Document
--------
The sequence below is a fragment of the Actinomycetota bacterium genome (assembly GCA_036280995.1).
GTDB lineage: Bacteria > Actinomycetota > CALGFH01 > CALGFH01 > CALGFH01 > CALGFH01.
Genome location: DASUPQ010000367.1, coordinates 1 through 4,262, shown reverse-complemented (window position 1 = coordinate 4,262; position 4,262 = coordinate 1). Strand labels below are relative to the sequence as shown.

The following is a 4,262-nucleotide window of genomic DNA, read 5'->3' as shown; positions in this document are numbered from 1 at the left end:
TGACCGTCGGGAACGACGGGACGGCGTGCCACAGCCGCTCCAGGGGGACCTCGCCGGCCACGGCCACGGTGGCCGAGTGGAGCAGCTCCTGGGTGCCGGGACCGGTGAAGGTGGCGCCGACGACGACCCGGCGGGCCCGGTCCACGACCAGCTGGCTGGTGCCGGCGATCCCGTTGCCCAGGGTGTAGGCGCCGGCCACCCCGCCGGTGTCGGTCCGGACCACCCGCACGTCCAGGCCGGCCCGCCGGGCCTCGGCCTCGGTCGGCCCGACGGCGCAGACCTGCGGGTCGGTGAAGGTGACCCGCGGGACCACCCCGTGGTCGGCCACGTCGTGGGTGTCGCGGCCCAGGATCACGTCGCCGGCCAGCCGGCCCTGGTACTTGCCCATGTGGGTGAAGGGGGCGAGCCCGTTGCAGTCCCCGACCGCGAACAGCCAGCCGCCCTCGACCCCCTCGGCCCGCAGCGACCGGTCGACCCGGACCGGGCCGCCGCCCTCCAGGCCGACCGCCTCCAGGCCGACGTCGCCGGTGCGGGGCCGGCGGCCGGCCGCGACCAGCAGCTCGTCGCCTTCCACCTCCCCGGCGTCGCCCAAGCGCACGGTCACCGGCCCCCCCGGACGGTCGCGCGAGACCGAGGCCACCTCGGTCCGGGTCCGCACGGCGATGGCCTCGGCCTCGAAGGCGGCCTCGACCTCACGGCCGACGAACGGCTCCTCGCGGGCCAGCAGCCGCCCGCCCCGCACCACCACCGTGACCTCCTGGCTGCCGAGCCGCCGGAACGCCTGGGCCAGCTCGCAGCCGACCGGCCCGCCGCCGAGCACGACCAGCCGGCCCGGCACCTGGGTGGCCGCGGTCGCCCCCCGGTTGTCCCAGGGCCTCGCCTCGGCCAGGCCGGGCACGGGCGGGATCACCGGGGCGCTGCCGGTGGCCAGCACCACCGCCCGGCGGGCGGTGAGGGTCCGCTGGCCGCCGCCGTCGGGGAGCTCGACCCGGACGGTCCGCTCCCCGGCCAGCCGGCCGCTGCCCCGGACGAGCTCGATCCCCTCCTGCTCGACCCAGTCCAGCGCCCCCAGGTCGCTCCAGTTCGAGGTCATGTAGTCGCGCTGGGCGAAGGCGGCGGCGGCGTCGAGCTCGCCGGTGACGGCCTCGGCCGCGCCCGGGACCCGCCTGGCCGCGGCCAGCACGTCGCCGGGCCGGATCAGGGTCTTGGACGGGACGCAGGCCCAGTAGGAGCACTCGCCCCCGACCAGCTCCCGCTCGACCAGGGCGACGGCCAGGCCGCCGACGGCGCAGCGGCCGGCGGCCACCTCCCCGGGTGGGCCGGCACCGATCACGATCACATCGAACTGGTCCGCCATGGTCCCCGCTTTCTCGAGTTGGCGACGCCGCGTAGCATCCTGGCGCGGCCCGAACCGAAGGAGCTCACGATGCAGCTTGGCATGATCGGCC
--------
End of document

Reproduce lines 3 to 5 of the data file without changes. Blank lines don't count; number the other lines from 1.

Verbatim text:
Genome location: DASUPQ010000367.1, coordinates 1 through 4,262, shown reverse-complemented (window position 1 = coordinate 4,262; position 4,262 = coordinate 1). Strand labels below are relative to the sequence as shown.

The following is a 4,262-nucleotide window of genomic DNA, read 5'->3' as shown; positions in this document are numbered from 1 at the left end:
TGACCGTCGGGAACGACGGGACGGCGTGCCACAGCCGCTCCAGGGGGACCTCGCCGGCCACGGCCACGGTGGCCGAGTGGAGCAGCTCCTGGGTGCCGGGACCGGTGAAGGTGGCGCCGACGACGACCCGGCGGGCCCGGTCCACGACCAGCTGGCTGGTGCCGGCGATCCCGTTGCCCAGGGTGTAGGCGCCGGCCACCCCGCCGGTGTCGGTCCGGACCACCCGCACGTCCAGGCCGGCCCGCCGGGCCTCGGCCTCGGTCGGCCCGACGGCGCAGACCTGCGGGTCGGTGAAGGTGACCCGCGGGACCACCCCGTGGTCGGCCACGTCGTGGGTGTCGCGGCCCAGGATCACGTCGCCGGCCAGCCGGCCCTGGTACTTGCCCATGTGGGTGAAGGGGGCGAGCCCGTTGCAGTCCCCGACCGCGAACAGCCAGCCGCCCTCGACCCCCTCGGCCCGCAGCGACCGGTCGACCCGGACCGGGCCGCCGCCCTCCAGGCCGACCGCCTCCAGGCCGACGTCGCCGGTGCGGGGCCGGCGGCCGGCCGCGACCAGCAGCTCGTCGCCTTCCACCTCCCCGGCGTCGCCCAAGCGCACGGTCACCGGCCCCCCCGGACGGTCGCGCGAGACCGAGGCCACCTCGGTCCGGGTCCGCACGGCGATGGCCTCGGCCTCGAAGGCGGCCTCGACCTCACGGCCGACGAACGGCTCCTCGCGGGCCAGCAGCCGCCCGCCCCGCACCACCACCGTGACCTCCTGGCTGCCGAGCCGCCGGAACGCCTGGGCCAGCTCGCAGCCGACCGGCCCGCCGCCGAGCACGACCAGCCGGCCCGGCACCTGGGTGGCCGCGGTCGCCCCCCGGTTGTCCCAGGGCCTCGCCTCGGCCAGGCCGGGCACGGGCGGGATCACCGGGGCGCTGCCGGTGGCCAGCACCACCGCCCGGCGGGCGGTGAGGGTCCGCTGGCCGCCGCCGTCGGGGAGCTCGACCCGGACGGTCCGCTCCCCGGCCAGCCGGCCGCTGCCCCGGACGAGCTCGATCCCCTCCTGCTCGACCCAGTCCAGCGCCCCCAGGTCGCTCCAGTTCGAGGTCATGTAGTCGCGCTGGGCGAAGGCGGCGGCGGCGTCGAGCTCGCCGGTGACGGCCTCGGCCGCGCCCGGGACCCGCCTGGCCGCGGCCAGCACGTCGCCGGGCCGGATCAGGGTCTTGGACGGGACGCAGGCCCAGTAGGAGCACTCGCCCCCGACCAGCTCCCGCTCGACCAGGGCGACGGCCAGGCCGCCGACGGCGCAGCGGCCGGCGGCCACCTCCCCGGGTGGGCCGGCACCGATCACGATCACATCGAACTGGTCCGCCATGGTCCCCGCTTTCTCGAGTTGGCGACGCCGCGTAGCATCCTGGCGCGGCCCGAACCGAAGGAGCTCACGATGCAGCTTGGCATGATCGGCC